Today’s information systems are expected to be highly available and trustworthy — that is, they are accessible at any time a user wants to, they always provide correct services, and they never reveal confidential information to an unauthorized party. To meet such high expectations, the system must be carefully designed and implemented, and rigorously tested (for intrusion prevention). However, considering the intense pressure for short development cycles and the widespread use of commercial off-the-shelf software components, it is not surprising that software systems are notoriously imperfect. The vulnerabilities due to insufficient design and poor implementation are often exploited by adversaries to cause a variety of damages, for example, crashing of the system, leaking of confidential information, modifying or deleting of critical data, or injecting of erroneous information into a system. This observation prompted the research on intrusion tolerance techniques (Castro & Liskov, 2002; Deswarte, Blain, & Fabre, 1991; Verissimo, Neves, & Correia, 2003; Yin, Martin, Venkataramani, Alvisi, & Dahlin, 2003). Such techniques can tolerate intrusion attacks in two respects: (1) a system continues providing correct services (may be with reduced performance), and (2) no confidential information is revealed to an adversary. The former can be achieved by using the replication techniques, as long as the adversary can only compromise a small number of replicas. The latter is often built on top of secrete sharing and threshold cryptography techniques. Plain replication is often perceived to reduce the confidentiality of a system, because there are more identical copies available for penetration. However, if replication is integrated properly with secrete sharing and threshold cryptography, both availability and confidentiality can be enhanced.
In this section, we introduce some basic security and dependability concepts and techniques related to intrusion tolerance. A secure information system is one that exhibits the following properties (Pfleeger & Pfleeger, 2002):
Confidentiality: Only authorized users have access to the information.
Integrity: The information can be modified only by authenticated users in authorized ways. Any unauthorized modification can be detected.
Availability: The information is available whenever a legitimate user wants to access it.
Confidentiality is often ensured by using encryption, authentication, and access control. Encryption is a reversible process that scrambles a piece of plaintext into something uninterpretable. Encryption is often parameterized with a security key. To decrypt, the same or a different security key is needed. Authentication is the procedure to verify the identity of a user that wants to access confidential data. Access control is used to restrict what an authenticated user can access.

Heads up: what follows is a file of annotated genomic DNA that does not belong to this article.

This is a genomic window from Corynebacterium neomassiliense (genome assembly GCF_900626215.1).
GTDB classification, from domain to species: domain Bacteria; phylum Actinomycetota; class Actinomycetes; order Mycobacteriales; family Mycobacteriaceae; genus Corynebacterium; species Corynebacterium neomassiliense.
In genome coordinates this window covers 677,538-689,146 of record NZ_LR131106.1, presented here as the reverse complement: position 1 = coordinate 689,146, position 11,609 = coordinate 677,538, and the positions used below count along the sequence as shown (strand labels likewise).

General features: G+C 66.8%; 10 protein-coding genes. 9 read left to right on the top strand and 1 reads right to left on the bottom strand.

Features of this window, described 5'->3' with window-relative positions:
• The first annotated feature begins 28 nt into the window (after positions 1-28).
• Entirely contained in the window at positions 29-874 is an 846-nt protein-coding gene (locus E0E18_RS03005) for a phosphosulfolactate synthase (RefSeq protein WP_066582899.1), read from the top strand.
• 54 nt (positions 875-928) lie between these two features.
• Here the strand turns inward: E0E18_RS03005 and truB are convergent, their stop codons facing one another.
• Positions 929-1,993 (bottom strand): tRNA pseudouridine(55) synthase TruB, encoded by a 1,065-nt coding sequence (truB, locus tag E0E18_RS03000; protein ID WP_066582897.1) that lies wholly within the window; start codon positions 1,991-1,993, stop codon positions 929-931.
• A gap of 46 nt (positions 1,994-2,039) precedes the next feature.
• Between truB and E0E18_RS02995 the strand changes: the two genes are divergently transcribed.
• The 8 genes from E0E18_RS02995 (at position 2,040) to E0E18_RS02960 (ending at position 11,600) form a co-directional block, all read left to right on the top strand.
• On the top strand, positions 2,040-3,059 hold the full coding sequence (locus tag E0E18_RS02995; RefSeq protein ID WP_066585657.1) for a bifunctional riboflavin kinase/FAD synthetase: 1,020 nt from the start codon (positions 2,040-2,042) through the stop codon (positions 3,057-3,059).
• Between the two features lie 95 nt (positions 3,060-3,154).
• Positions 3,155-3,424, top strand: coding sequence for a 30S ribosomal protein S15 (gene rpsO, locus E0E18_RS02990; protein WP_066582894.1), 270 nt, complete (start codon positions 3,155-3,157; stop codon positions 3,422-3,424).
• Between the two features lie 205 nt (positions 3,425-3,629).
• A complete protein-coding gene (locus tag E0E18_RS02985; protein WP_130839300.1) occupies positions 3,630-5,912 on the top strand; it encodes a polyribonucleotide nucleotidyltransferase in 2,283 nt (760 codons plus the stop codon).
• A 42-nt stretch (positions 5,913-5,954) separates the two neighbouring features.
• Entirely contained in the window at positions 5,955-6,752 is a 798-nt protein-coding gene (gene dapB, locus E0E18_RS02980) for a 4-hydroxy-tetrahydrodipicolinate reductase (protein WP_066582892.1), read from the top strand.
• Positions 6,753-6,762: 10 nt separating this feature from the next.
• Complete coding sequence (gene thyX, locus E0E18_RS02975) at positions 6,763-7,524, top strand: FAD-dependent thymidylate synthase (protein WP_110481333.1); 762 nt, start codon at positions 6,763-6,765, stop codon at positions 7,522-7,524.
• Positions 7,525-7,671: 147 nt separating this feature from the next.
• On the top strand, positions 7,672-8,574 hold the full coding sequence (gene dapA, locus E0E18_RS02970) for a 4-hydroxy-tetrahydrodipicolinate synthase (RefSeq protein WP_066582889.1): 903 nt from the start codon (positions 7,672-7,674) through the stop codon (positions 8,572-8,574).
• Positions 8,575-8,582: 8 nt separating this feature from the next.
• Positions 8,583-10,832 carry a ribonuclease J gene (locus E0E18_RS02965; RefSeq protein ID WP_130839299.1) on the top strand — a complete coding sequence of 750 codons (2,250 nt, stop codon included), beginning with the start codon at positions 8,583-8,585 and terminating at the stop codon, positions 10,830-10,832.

Information integrity can be protected by using secure hash functions, message authentication code (MAC), and digital signatures. For data stored locally, including the application binary files, a checksum is often used as a way to check data integrity. The checksum can be generated by applying a one-way secure hash transformation on the data. Before the data is accessed, one can verify its integrity by recomputing the checksum and comparing it with the original one. The integrity of a message transmitted over the network can be guarded by a MAC. A MAC is generated by hashing on both the original message and a shared secret key. If it is tampered with, the message can be detected in a way similar to that for the checksum. For stronger protection, a message can be signed by the sender. A digital signature is produced by first hashing the message using a secure hash function, and then encrypting the hash using the sender’s private key.
Key Terms in this Chapter
Fragmentation Redundancy Scattering: A secret sharing scheme that involves the following three steps: fragmenting a file, replicating each fragment, and distributing the replicated fragments to different storage sites.
(k, n) Thread Scheme: A secret is divided into n shares. To reconstruct the secret, at least k shares are needed. No useful information can be obtained from k-1 shares.
Replica Consistency: The states of the replicas of an application should remain identical at the end of the processing of each request. Replica consistency is necessary to mask a fault in some replicas.
Byzantine Quorum System: A system offering read and write services to its clients on a set of replicated data items. A read operation retrieves data from a quorum of correct replicas, and a write operation applies the update to a quorum of correct replicas. Any two quorums must overlap by at least one correct replica.
Threshold Cryptography: Security operations such as encryption, decryption, signature generation, and verification can be performed by a group of processes without reconstructing the shared secret. Threshold cryptography utilizes (k, n) threshold schemes internally.
Byzantine Fault Tolerance: A replication-based technique used to ensure high availability of an application subject to Byzantine fault.
Byzantine Fault: Used to model arbitrary fault. A Byzantine faulty process might send conflicting information to other processes to prevent them from reaching an agreement.